Reproduction in Protozoa- Asexual & Sexual Reproduction
This involves the division of one individual into two approximately equal parts. The division is not a mere fragmentation but a complicated process of mitosis, during which nuclear division or karyokinesis is always followed by the division of cytoplasm or cytokinesis. Division or fission may be either in a transverse plane (e.g. Paramecium), or in a longitudinal plane (e.g. Euglena), or in an oblique plane (e.g. Ceratium) or in any plane (e.g. Amoeba). The two daughter organisms produced as a result of binary fission carry all the cytoplasmic organelles of the parent individual. Some organelles like mitochondria, divide the time of division, while others, like oral apparatus, flagella, and contractile vacuoles, are formed afresh by one of the daughters. In shelled sarcodina (e.g. Euglypha, Arcella) a mass of protoplasm extrudes from the opening of shell, which secretes a new shell. This double-shelled organism now divides into two. In ciliates (e.g. Paramecium), during fission mega or macronucleus divides amitotically and micronucleus by usual mitotic division. Some Protozoa divide only in the encysted stage (e.g. Colpoda, Tillina).
It is a special type of binary fission concerned with the division of multinucleate Protozoa into two or more smaller multinucleate daughter individuals. Plasmotomy takes place in Pelomyxa, opalinids and some other forms, etc.
In its simplest form budding implies modified fission resulting in a small daughter individual in the form of a bud. When the bud breaks off, it grows to full size. When a parental body produces only one bud it is monotonic (e.g. Vorticella), while in multiple budding several buds are formed simultaneously (e.g. Ephelota).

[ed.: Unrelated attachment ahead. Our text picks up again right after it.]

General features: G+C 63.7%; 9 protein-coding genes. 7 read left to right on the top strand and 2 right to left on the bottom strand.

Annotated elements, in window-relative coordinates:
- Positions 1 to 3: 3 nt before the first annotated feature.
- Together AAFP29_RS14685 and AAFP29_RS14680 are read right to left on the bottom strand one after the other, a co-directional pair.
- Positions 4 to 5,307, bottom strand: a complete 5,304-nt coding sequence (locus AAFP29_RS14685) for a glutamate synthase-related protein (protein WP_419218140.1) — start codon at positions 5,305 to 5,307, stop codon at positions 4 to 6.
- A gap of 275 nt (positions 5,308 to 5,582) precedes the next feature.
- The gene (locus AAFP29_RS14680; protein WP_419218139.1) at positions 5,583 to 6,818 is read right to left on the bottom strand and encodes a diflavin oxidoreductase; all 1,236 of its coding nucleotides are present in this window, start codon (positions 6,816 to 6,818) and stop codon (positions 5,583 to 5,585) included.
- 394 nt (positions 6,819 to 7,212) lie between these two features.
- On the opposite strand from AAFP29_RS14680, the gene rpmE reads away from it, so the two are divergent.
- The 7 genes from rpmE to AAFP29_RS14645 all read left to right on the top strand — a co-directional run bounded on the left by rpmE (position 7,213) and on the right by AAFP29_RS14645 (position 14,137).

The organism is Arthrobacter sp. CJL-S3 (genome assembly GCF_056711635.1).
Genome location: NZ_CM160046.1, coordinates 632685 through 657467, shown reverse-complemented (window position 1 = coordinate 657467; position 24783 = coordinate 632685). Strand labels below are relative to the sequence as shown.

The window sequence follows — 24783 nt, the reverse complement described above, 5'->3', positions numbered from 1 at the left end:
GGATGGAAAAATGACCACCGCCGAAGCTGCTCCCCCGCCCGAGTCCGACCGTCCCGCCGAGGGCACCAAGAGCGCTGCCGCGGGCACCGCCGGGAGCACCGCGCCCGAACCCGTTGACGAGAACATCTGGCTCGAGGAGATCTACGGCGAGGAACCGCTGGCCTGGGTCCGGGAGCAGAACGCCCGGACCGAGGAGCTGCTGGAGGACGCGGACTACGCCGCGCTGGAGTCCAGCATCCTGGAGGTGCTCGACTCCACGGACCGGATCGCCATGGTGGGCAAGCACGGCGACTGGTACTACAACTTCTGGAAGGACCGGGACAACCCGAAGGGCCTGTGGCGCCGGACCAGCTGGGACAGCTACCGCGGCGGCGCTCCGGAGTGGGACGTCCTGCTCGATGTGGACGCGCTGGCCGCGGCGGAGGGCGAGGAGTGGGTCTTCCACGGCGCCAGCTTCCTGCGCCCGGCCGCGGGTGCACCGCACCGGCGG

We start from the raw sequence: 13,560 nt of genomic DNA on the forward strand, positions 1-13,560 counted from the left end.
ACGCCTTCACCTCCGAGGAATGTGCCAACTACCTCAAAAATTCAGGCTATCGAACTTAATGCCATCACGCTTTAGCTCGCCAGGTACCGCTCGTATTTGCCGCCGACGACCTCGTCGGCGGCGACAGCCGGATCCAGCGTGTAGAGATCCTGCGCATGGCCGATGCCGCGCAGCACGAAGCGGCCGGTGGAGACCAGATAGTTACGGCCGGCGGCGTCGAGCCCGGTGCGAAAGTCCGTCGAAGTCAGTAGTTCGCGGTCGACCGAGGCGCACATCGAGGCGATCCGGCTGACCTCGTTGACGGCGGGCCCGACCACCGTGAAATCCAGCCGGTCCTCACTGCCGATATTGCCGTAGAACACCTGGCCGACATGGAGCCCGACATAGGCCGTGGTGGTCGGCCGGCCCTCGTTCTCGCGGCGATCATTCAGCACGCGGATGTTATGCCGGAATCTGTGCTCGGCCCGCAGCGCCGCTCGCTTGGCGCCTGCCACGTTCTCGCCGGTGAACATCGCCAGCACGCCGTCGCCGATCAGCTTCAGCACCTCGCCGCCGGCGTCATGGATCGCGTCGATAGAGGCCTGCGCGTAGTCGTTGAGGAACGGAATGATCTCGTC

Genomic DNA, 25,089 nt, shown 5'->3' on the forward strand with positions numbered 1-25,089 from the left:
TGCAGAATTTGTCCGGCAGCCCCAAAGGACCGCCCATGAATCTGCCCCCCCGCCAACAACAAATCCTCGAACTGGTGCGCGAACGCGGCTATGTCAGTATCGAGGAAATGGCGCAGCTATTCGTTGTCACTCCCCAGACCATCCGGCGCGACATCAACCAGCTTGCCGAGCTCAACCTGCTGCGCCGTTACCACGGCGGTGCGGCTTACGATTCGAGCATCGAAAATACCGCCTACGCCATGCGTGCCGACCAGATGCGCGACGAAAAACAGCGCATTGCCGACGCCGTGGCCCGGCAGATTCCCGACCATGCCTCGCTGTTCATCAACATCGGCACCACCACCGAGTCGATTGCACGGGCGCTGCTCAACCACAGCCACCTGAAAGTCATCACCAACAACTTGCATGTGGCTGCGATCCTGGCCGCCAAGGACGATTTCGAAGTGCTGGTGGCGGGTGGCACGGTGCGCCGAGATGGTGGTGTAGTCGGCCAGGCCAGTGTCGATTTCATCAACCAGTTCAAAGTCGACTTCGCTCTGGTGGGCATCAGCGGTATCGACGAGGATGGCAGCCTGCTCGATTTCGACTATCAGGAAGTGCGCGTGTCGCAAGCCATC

During multiple fission or sporulation, nuclear division is not followed immediately by division of cytoplasm. First, nucleus undergoes a series of divisions either by repeated binary fissions as in Plasmodium, or by simultaneous multiple divisions, as in Aggregata. The body thus becomes multinucleate. Later, the body cytoplasm divides into as many parts as there are daughter nuclei which usually arrange themselves at the periphery, each getting surrounded by a fragment of cytoplasm. Thus, the parent body simultaneously divides into as many daughter individuals as there are nuclei. Parent cell usually leaves behind some residual cytoplasm which disintegrates afterwards. Number of offspring greatly varies among different and the same species and sometimes runs into thousands. Multiple fission is quite common in Foraminifera, Radiolaria, Sporozoa and certain Mastigophora. The process receives different names according to the particular period in life cycle when it occurs.
(a) Schizogony– In this process, a series of nuclear divisions results into numerous daughter nuclei. This is followed by the formation of cytoplasmic buds, each containing a nucleus. The pinched off to grow directly into new organisms.
In certain Rhizopoda and Mycetozoa, two or more individuals may fuse by their cytoplasm to form a plasmodium, in which the nuclei remain distinct, and they separate again unchanged afterwards. The process, which is thus non-sexual and not syngamy, is called plasmogamy and sometimes serves the purpose of digestion of large prey.
In Protozoa, sexual reproduction takes place mainly by two processes: (i) syngamy or fusion of two sex cells, and (ii) conjugation or temporary contact of two protozoans with nuclear exchange.